As far as machinations of death, John Kramer does unveil one of his worst and most disturbing contraptions. Described as his favorite, and named The Rack, Kramer really out does himself. Also, Saw III does win the prize for the most revolting scenes in the series so far a judge is forced to wallow in a putrid stew of rotten hog innards. Despite all if innovation among his implements of death, Jigsaw fails to add anything meaningful to the series… other than his own death. Jigsaw is dead. It’s got to be over, right?
6. Saw II (2005)
As stated before, it didn’t a rocket scientist to clue me in that the corporate horror franchise engine had already fired up. Released nary a year later and not having James Wan’s name attached in a meaningful fashion, the situation became obvious. The producers only had one choice: create more traps, waste more people and spill more gore. This is exactly what they did.
Saw II, creates an even more elaborate death game called a test. This time, John Kramer presumably locks a gaggle of former inmates in a house of horrors that slowly emits nerve gas. John intends to test their ability to work together to survive. This test involves an outlier, a young man named Matthew (Erik Knudsen), is the son of Detective Eric Matthews (Donnie Wahlberg). At one point or another, Detective Matthews sent all of these “contestants” to jail. I can’t really go too much farther into the plot, but I assure you that it involves some wacky hijix.
One of the bigger problems with this film concerns the mistake of giving up too much too fast. First of all, they did pretty deep into the John Kramer origin story. It seems that for a franchise destined for 9 episodes, they could have released this information a bit slower. The other bit that goes too far too fast is the revelation that former victim, Amanda (Shawnee Smith) now colludes with John to catch and fry the fish.
Still, in the grand compendium of Saw franchise films, Saw 2 stands as one of the better ones.
5. Saw IV (2007)
At this point, my brain has been bludgeoned into a state of malaise. After witnessing the steady decline, sequel after sequel, something dawned on me. Darren Lynn Bousman’s creation isn’t torture porn, it’s plot porn. Clearly, with each iteration the writers not only take the plot to ridiculous new heights, but they faithfully tie in the previous installments, no matter how absurd. It strains credibility, but somehow the installments continue to intrigue audiences.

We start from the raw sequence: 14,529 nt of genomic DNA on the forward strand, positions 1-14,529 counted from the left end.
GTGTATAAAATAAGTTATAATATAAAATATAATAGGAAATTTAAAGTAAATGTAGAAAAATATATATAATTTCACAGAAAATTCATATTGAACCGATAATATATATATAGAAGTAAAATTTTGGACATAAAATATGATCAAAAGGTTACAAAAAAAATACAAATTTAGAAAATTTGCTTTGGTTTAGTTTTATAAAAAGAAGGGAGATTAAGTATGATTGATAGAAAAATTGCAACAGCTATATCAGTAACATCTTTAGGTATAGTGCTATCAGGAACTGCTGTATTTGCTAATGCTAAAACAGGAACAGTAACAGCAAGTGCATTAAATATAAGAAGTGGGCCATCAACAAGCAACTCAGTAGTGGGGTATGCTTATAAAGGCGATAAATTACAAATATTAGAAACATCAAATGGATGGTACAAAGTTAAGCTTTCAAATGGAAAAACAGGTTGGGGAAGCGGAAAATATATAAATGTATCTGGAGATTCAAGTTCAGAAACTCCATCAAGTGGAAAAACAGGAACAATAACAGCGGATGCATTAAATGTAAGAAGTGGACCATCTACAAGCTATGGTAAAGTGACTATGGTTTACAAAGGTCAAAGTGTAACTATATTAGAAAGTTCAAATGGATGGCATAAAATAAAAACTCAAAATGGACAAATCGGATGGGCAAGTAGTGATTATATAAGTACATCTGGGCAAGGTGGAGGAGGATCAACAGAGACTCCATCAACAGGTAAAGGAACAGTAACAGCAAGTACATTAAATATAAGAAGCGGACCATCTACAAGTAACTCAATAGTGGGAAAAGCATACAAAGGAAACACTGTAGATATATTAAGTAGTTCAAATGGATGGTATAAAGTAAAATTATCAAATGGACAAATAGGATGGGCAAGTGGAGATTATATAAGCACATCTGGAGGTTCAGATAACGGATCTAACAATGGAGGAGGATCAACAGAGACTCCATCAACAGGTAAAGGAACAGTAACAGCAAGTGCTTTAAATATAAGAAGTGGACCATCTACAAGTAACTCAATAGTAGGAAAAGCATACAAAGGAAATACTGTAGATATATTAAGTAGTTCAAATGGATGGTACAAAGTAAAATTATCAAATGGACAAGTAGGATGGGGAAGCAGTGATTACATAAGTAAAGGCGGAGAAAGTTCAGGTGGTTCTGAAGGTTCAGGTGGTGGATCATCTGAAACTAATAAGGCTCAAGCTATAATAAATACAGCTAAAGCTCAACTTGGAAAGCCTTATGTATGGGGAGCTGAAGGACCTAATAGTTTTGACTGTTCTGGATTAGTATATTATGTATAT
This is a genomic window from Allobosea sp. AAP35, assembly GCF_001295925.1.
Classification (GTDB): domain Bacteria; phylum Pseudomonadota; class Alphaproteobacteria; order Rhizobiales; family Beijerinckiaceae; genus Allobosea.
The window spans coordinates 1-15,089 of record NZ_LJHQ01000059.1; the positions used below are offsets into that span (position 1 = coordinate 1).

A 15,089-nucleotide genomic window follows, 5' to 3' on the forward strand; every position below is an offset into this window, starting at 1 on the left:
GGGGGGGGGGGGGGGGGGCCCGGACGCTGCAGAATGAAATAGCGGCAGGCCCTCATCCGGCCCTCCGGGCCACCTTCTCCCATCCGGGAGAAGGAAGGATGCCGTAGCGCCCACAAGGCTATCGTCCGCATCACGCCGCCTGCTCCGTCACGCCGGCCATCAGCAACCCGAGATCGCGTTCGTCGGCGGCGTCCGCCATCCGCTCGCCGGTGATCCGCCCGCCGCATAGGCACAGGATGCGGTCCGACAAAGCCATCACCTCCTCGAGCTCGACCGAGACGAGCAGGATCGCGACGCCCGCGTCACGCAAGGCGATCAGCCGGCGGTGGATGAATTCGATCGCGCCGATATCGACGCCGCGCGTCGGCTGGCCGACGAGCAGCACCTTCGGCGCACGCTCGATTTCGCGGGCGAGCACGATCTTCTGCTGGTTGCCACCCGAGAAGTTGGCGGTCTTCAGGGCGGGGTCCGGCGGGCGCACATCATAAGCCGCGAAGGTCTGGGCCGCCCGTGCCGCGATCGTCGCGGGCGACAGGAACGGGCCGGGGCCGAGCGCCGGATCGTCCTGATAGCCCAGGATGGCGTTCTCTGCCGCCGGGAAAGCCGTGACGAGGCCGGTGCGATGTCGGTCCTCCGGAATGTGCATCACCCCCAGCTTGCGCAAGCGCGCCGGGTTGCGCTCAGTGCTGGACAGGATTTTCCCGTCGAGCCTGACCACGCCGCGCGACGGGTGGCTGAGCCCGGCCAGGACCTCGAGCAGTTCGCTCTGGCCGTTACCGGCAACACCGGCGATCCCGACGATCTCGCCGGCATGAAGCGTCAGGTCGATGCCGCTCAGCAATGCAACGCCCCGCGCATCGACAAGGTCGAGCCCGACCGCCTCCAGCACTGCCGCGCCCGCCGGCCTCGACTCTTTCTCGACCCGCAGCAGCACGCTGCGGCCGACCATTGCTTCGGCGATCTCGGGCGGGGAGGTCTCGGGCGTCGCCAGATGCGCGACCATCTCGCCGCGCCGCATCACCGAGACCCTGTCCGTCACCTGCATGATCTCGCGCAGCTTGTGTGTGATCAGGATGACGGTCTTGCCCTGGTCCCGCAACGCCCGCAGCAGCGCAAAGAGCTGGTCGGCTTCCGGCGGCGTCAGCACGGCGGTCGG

To succeed in bloating the plot to epic proportions, writer Patrick Melton and Marcus Dunstan needed to expand the Saw universe. They do this by showing John Kramers influence on people and his ability to get them to do his bidding, even after his death. They expand on John’s story to show his very first foray into “games”. These techniques prove to be just enough to connective tissue to glue it all together.
Overall, the cinematography seemed seemed to trail the previous two films, and character performances began to flatline. To the producers credit, they added some pretty cool techniques to facilitate action transitions from scene to scene. Ultimately, Jigsaw completes his lifelong goal of breaking up the New Kids on the Block by brutally killing Donnie Wahlberg. So it’s over… right?
4. Spiral: From the Book of Saw (2021)
I really wanted to like this one better than I did, but Spiral (2021) fails to clear the bar of excellence on several fronts. Within minutes, Detective Zeke Banks (Chris Rock) reaches out and grabs the viewer’s attention, but then quickly recedes into mediocrity. The same could be said for Samuel Jackson who plays Zeke’s father.
This time, writers Josh Stolberg and Peter Goldfinger reinvent what they already laid out in Jigsaw. To be honest, I rather enjoyed the possibilities because I felt that the character of Logan Nelson (Matt Passmore) transcended that of Detective Hoffman from the early films. To do that, they introduce yet another killer. Albeit, this time they introduce a legitimate copy-cat rather than another direct apprentice of John Kramer.
It was nice to see a return to the more individualized traps as opposed to the massive multi-character tests. The games were brutal and nasty, but also not very compelling. I enjoyed getting a break from Billy, the silly puppet that repeatedly stands in for Kramer.
Despite the bumbling plot and uneven pacing, the film does demonstrate some of the best cinematography of the series. The universe felt much larger and the photography looks much more dynamic than much of the Saw catalog. Again, the franchise addresses a social ill by tackling police corruption, although less effectively than Saw VI did with healthcare.
It’s not so much that Spiral is a bad movie, but it fails to tread significantly new ground and overall feels like a bit of a money grab with little opportunity to carry the series into the future.
3. Jigsaw (2017)
For most of the series thus far, the cinematography and general visual quality seemed to recede with every episode. The photography increasingly seemed to get flatter as the character performances increasingly became duller. Seven years after the last installment, Lionsgate greenlighted a sequel to be directed by The Spiereg Brothers. The brothers inject a bit of life into a series that had been suffering from its own pre-ordained success and fatigue from the tight Halloween timelines.
Just to say it out loud, writers Josh Stolberg and Peter Goldfinger cheat a bit with this one to make it all work. Famous for complex plotlines and time jumps, the Saw series does a pretty good job of obfuscating its next obnoxious twist. In this film, two timelines a decade apart play out in parallel. However, from the audiences perspective, it appears to be a single linear film. This allows them to “resurrect” John Kramer. The plot leads to John’s real first apprentice (at least until we need another reboot).